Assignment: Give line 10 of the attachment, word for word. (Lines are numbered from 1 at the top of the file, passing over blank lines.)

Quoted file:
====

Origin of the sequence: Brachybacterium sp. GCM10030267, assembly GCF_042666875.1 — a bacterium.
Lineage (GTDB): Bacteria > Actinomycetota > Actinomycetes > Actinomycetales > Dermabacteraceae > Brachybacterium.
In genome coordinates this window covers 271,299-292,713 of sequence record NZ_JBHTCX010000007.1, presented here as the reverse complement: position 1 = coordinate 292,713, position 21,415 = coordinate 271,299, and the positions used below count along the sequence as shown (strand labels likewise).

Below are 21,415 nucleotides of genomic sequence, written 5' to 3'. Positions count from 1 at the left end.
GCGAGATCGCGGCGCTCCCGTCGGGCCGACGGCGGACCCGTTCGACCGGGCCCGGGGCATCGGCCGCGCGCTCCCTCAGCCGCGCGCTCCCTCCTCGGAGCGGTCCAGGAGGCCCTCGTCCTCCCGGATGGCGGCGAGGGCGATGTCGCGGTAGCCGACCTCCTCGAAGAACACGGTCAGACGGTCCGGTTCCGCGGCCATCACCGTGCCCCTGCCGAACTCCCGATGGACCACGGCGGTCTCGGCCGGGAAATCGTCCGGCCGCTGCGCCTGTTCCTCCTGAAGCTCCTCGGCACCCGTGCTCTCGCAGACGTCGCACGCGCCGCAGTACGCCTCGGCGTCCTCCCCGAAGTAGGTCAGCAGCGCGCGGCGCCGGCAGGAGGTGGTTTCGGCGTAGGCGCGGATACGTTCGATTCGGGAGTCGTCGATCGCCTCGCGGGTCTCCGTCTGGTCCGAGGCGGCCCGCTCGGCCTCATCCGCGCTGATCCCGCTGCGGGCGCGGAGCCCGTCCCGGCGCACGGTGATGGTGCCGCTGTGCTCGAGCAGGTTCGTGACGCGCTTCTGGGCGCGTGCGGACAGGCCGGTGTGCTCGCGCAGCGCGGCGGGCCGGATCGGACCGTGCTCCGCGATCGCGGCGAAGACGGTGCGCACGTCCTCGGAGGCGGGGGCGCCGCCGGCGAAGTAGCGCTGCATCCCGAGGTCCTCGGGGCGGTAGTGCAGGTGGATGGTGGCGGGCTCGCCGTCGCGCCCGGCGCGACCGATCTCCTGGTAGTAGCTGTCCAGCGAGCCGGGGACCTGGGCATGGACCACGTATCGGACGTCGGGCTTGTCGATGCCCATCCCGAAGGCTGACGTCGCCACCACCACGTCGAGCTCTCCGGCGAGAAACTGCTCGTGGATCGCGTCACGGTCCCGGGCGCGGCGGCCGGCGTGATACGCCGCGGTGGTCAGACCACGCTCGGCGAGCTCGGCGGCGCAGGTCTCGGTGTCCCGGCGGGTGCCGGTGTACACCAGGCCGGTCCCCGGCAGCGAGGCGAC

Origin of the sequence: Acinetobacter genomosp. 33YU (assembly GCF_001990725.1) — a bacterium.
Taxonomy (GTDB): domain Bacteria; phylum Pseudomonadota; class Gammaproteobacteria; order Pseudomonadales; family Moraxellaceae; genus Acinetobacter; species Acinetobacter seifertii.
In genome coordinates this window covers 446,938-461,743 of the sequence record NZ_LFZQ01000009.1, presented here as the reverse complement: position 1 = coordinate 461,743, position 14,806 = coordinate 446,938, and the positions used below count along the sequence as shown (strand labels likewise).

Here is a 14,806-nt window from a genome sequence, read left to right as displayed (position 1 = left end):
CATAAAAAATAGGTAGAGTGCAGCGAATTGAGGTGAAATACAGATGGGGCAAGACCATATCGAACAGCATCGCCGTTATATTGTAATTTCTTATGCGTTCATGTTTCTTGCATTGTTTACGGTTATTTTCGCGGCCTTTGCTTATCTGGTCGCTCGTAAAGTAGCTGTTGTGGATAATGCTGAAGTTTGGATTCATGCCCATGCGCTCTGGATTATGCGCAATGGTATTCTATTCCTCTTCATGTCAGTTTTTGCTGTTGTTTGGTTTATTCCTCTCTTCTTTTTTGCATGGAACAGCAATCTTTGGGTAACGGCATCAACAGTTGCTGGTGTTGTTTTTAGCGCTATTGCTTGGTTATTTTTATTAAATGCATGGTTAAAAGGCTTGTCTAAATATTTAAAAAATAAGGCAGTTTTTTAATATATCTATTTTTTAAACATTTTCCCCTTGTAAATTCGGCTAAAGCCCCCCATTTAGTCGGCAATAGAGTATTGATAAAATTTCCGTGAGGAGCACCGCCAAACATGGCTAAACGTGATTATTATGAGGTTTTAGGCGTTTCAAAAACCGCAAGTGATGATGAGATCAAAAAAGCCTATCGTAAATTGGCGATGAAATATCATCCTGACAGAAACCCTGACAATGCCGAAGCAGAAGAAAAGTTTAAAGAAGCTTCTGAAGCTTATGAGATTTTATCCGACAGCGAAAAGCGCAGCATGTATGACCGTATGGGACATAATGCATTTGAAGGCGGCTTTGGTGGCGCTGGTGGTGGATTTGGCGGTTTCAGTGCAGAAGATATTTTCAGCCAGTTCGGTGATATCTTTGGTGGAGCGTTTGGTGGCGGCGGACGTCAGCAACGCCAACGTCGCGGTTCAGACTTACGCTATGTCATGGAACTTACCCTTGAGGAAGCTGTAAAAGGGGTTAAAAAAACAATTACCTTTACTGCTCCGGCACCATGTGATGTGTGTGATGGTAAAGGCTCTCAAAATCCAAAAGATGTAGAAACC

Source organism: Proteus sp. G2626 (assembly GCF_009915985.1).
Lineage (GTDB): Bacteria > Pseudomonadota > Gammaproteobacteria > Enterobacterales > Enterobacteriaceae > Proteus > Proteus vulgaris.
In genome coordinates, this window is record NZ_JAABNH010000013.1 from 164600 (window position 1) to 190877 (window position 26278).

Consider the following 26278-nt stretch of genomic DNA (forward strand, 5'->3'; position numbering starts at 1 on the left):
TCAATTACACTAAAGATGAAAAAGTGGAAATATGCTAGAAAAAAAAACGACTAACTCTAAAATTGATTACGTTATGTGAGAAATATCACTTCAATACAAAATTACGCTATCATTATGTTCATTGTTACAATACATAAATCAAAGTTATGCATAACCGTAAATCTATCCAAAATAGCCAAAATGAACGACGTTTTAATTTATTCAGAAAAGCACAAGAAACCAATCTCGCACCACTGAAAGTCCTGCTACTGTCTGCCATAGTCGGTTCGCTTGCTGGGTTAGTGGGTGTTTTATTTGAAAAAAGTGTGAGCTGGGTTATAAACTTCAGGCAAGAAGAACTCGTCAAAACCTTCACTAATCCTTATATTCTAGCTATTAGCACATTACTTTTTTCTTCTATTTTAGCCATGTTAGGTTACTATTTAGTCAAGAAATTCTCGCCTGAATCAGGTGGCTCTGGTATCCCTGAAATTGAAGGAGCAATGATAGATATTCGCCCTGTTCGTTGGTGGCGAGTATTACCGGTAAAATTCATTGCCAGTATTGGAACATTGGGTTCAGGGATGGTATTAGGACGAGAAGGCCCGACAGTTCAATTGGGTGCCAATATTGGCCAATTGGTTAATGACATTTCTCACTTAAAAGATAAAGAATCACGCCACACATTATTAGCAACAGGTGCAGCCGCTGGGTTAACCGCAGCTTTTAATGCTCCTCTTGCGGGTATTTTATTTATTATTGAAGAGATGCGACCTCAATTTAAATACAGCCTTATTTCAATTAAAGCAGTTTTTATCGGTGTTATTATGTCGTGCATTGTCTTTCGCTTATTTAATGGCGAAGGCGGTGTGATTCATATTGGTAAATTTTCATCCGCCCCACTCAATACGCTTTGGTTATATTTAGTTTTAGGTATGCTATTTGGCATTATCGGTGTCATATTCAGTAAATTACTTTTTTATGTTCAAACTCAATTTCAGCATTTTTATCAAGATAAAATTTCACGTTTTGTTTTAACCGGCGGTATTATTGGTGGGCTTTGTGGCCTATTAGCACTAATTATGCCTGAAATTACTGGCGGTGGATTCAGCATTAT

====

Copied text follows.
CATAAAAAATAGGTAGAGTGCAGCGAATTGAGGTGAAATACAGATGGGGCAAGACCATATCGAACAGCATCGCCGTTATATTGTAATTTCTTATGCGTTCATGTTTCTTGCATTGTTTACGGTTATTTTCGCGGCCTTTGCTTATCTGGTCGCTCGTAAAGTAGCTGTTGTGGATAATGCTGAAGTTTGGATTCATGCCCATGCGCTCTGGATTATGCGCAATGGTATTCTATTCCTCTTCATGTCAGTTTTTGCTGTTGTTTGGTTTATTCCTCTCTTCTTTTTTGCATGGAACAGCAATCTTTGGGTAACGGCATCAACAGTTGCTGGTGTTGTTTTTAGCGCTATTGCTTGGTTATTTTTATTAAATGCATGGTTAAAAGGCTTGTCTAAATATTTAAAAAATAAGGCAGTTTTTTAATATATCTATTTTTTAAACATTTTCCCCTTGTAAATTCGGCTAAAGCCCCCCATTTAGTCGGCAATAGAGTATTGATAAAATTTCCGTGAGGAGCACCGCCAAACATGGCTAAACGTGATTATTATGAGGTTTTAGGCGTTTCAAAAACCGCAAGTGATGATGAGATCAAAAAAGCCTATCGTAAATTGGCGATGAAATATCATCCTGACAGAAACCCTGACAATGCCGAAGCAGAAGAAAAGTTTAAAGAAGCTTCTGAAGCTTATGAGATTTTATCCGACAGCGAAAAGCGCAGCATGTATGACCGTATGGGACATAATGCATTTGAAGGCGGCTTTGGTGGCGCTGGTGGTGGATTTGGCGGTTTCAGTGCAGAAGATATTTTCAGCCAGTTCGGTGATATCTTTGGTGGAGCGTTTGGTGGCGGCGGACGTCAGCAACGCCAACGTCGCGGTTCAGACTTACGCTATGTCATGGAACTTACCCTTGAGGAAGCTGTAAAAGGGGTTAAAAAAACAATTACCTTTACTGCTCCGGCACCATGTGATGTGTGTGATGGTAAAGGCTCTCAAAATCCAAAAGATGTAGAAACC